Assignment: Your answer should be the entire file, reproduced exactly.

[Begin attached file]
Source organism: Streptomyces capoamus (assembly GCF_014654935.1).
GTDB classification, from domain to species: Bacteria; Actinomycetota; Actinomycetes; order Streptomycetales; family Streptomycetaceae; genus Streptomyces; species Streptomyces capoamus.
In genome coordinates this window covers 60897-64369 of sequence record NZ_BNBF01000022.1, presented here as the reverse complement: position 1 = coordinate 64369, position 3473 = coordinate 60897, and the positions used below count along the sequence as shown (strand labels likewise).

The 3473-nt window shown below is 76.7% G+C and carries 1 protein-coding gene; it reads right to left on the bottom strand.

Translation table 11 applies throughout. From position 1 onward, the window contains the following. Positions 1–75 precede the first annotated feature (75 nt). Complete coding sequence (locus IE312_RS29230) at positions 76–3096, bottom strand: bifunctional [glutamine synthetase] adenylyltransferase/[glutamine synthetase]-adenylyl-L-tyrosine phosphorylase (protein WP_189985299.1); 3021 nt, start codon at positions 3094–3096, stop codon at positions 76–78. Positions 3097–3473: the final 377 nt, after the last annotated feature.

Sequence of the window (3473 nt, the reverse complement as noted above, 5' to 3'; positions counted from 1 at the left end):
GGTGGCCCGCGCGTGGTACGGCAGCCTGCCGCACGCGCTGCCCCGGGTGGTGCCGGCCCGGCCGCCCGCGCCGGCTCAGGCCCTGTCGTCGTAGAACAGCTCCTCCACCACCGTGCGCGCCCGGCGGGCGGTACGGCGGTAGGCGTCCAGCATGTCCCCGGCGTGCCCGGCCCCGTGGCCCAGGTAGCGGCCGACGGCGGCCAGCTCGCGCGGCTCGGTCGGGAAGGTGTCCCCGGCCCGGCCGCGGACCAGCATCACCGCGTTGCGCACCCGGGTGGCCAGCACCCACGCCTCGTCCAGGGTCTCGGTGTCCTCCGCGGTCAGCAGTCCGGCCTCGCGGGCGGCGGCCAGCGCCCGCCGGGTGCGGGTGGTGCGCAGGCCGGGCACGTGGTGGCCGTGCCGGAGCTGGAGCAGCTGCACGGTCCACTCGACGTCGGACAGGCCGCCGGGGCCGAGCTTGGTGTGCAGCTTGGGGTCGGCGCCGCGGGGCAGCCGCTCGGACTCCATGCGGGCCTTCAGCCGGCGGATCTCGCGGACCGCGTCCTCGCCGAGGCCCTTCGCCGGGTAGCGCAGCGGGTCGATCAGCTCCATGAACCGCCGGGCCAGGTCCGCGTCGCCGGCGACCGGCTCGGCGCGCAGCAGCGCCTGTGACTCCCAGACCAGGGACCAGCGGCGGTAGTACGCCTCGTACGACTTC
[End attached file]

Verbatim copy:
Source organism: Streptomyces capoamus (assembly GCF_014654935.1).
GTDB classification, from domain to species: Bacteria; Actinomycetota; Actinomycetes; order Streptomycetales; family Streptomycetaceae; genus Streptomyces; species Streptomyces capoamus.
In genome coordinates this window covers 60897-64369 of sequence record NZ_BNBF01000022.1, presented here as the reverse complement: position 1 = coordinate 64369, position 3473 = coordinate 60897, and the positions used below count along the sequence as shown (strand labels likewise).

The 3473-nt window shown below is 76.7% G+C and carries 1 protein-coding gene; it reads right to left on the bottom strand.

Translation table 11 applies throughout. From position 1 onward, the window contains the following. Positions 1–75 precede the first annotated feature (75 nt). Complete coding sequence (locus IE312_RS29230) at positions 76–3096, bottom strand: bifunctional [glutamine synthetase] adenylyltransferase/[glutamine synthetase]-adenylyl-L-tyrosine phosphorylase (protein WP_189985299.1); 3021 nt, start codon at positions 3094–3096, stop codon at positions 76–78. Positions 3097–3473: the final 377 nt, after the last annotated feature.

Sequence of the window (3473 nt, the reverse complement as noted above, 5' to 3'; positions counted from 1 at the left end):
GGTGGCCCGCGCGTGGTACGGCAGCCTGCCGCACGCGCTGCCCCGGGTGGTGCCGGCCCGGCCGCCCGCGCCGGCTCAGGCCCTGTCGTCGTAGAACAGCTCCTCCACCACCGTGCGCGCCCGGCGGGCGGTACGGCGGTAGGCGTCCAGCATGTCCCCGGCGTGCCCGGCCCCGTGGCCCAGGTAGCGGCCGACGGCGGCCAGCTCGCGCGGCTCGGTCGGGAAGGTGTCCCCGGCCCGGCCGCGGACCAGCATCACCGCGTTGCGCACCCGGGTGGCCAGCACCCACGCCTCGTCCAGGGTCTCGGTGTCCTCCGCGGTCAGCAGTCCGGCCTCGCGGGCGGCGGCCAGCGCCCGCCGGGTGCGGGTGGTGCGCAGGCCGGGCACGTGGTGGCCGTGCCGGAGCTGGAGCAGCTGCACGGTCCACTCGACGTCGGACAGGCCGCCGGGGCCGAGCTTGGTGTGCAGCTTGGGGTCGGCGCCGCGGGGCAGCCGCTCGGACTCCATGCGGGCCTTCAGCCGGCGGATCTCGCGGACCGCGTCCTCGCCGAGGCCCTTCGCCGGGTAGCGCAGCGGGTCGATCAGCTCCATGAACCGCCGGGCCAGGTCCGCGTCGCCGGCGACCGGCTCGGCGCGCAGCAGCGCCTGTGACTCCCAGACCAGGGACCAGCGGCGGTAGTACGCCTCGTACGACTTC